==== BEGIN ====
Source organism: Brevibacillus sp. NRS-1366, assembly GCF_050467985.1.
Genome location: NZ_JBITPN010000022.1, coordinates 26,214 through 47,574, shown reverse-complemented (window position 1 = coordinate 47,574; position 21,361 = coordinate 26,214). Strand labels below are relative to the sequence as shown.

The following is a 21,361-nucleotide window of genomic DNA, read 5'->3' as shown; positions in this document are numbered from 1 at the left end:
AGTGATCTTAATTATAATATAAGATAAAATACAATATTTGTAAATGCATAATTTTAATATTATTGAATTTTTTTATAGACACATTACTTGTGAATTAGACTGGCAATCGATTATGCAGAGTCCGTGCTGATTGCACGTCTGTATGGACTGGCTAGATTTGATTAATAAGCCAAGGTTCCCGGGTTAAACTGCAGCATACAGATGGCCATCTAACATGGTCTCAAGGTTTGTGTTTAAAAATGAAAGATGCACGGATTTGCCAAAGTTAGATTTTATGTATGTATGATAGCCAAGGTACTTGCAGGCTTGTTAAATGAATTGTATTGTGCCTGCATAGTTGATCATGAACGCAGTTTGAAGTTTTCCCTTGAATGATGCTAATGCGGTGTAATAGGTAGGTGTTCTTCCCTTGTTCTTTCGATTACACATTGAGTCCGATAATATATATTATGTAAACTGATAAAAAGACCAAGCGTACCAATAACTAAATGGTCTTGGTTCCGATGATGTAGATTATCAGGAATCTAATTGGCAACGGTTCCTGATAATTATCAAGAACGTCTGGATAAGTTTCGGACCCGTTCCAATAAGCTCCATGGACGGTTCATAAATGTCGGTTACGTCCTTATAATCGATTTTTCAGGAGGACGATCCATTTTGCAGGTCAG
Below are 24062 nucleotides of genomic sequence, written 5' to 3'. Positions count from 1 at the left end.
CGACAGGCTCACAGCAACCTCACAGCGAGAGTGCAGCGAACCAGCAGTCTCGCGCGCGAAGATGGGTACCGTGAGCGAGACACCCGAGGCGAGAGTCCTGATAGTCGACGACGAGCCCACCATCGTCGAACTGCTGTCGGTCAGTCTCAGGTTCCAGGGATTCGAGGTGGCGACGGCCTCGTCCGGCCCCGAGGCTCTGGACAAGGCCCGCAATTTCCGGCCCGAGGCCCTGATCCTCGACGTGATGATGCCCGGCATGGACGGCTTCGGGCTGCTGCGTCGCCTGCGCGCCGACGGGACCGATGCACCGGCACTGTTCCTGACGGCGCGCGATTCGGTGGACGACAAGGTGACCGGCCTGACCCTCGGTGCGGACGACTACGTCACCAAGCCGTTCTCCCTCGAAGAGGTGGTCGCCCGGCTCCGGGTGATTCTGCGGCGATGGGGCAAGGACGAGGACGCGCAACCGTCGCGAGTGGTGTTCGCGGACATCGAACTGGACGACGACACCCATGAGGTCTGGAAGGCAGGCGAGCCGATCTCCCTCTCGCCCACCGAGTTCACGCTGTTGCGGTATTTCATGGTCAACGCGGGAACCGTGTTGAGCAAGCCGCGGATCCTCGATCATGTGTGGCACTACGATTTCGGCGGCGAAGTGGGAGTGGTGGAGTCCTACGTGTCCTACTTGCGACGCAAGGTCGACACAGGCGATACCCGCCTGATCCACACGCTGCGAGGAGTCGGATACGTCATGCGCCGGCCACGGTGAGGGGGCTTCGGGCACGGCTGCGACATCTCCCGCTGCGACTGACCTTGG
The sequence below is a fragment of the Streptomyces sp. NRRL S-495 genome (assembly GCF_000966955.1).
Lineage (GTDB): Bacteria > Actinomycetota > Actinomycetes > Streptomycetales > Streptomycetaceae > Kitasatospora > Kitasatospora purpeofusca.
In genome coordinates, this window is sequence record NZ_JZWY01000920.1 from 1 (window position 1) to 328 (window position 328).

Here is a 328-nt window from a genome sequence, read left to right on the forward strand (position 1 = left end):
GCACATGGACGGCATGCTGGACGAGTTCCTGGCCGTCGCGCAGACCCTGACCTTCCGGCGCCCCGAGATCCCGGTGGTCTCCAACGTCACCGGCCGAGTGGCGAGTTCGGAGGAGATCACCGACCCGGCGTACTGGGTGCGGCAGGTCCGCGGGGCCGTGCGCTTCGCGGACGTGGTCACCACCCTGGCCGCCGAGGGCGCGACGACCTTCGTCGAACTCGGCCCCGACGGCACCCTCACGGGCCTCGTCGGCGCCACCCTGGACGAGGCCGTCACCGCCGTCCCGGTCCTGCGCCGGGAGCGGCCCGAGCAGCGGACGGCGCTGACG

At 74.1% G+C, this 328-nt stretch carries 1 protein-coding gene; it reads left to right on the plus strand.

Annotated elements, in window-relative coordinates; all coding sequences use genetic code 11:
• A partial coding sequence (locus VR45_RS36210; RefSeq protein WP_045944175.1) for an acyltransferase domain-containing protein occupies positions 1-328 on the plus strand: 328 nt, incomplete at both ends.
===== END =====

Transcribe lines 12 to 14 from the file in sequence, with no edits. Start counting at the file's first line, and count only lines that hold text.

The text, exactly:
At 74.1% G+C, this 328-nt stretch carries 1 protein-coding gene; it reads left to right on the plus strand.

Annotated elements, in window-relative coordinates; all coding sequences use genetic code 11:
• A partial coding sequence (locus VR45_RS36210; RefSeq protein WP_045944175.1) for an acyltransferase domain-containing protein occupies positions 1-328 on the plus strand: 328 nt, incomplete at both ends.